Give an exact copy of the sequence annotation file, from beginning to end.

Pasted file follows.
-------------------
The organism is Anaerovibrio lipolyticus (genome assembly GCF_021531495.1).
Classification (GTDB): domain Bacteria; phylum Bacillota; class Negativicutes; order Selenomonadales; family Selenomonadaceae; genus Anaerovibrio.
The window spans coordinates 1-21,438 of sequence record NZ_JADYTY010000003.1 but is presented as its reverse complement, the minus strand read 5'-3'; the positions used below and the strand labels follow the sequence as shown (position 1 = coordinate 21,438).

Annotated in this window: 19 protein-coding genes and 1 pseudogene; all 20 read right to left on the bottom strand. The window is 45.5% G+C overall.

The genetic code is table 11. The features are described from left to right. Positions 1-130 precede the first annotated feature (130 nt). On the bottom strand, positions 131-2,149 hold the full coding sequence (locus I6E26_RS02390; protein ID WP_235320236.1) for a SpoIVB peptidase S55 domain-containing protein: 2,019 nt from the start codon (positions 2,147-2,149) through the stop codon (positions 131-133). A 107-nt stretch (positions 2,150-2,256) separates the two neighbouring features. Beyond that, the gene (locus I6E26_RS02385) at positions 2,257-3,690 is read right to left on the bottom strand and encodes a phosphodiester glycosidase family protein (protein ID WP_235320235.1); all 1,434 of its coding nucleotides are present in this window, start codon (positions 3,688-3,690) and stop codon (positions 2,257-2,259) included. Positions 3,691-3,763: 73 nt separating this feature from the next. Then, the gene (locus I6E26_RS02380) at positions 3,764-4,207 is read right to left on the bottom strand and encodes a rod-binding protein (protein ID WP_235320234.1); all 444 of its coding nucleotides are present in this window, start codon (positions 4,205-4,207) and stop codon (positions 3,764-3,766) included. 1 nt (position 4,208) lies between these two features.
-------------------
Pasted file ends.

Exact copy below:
The organism is Anaerovibrio lipolyticus (genome assembly GCF_021531495.1).
Classification (GTDB): domain Bacteria; phylum Bacillota; class Negativicutes; order Selenomonadales; family Selenomonadaceae; genus Anaerovibrio.
The window spans coordinates 1-21,438 of sequence record NZ_JADYTY010000003.1 but is presented as its reverse complement, the minus strand read 5'-3'; the positions used below and the strand labels follow the sequence as shown (position 1 = coordinate 21,438).

Annotated in this window: 19 protein-coding genes and 1 pseudogene; all 20 read right to left on the bottom strand. The window is 45.5% G+C overall.

The genetic code is table 11. The features are described from left to right. Positions 1-130 precede the first annotated feature (130 nt). On the bottom strand, positions 131-2,149 hold the full coding sequence (locus I6E26_RS02390; protein ID WP_235320236.1) for a SpoIVB peptidase S55 domain-containing protein: 2,019 nt from the start codon (positions 2,147-2,149) through the stop codon (positions 131-133). A 107-nt stretch (positions 2,150-2,256) separates the two neighbouring features. Beyond that, the gene (locus I6E26_RS02385) at positions 2,257-3,690 is read right to left on the bottom strand and encodes a phosphodiester glycosidase family protein (protein ID WP_235320235.1); all 1,434 of its coding nucleotides are present in this window, start codon (positions 3,688-3,690) and stop codon (positions 2,257-2,259) included. Positions 3,691-3,763: 73 nt separating this feature from the next. Then, the gene (locus I6E26_RS02380) at positions 3,764-4,207 is read right to left on the bottom strand and encodes a rod-binding protein (protein ID WP_235320234.1); all 444 of its coding nucleotides are present in this window, start codon (positions 4,205-4,207) and stop codon (positions 3,764-3,766) included. 1 nt (position 4,208) lies between these two features.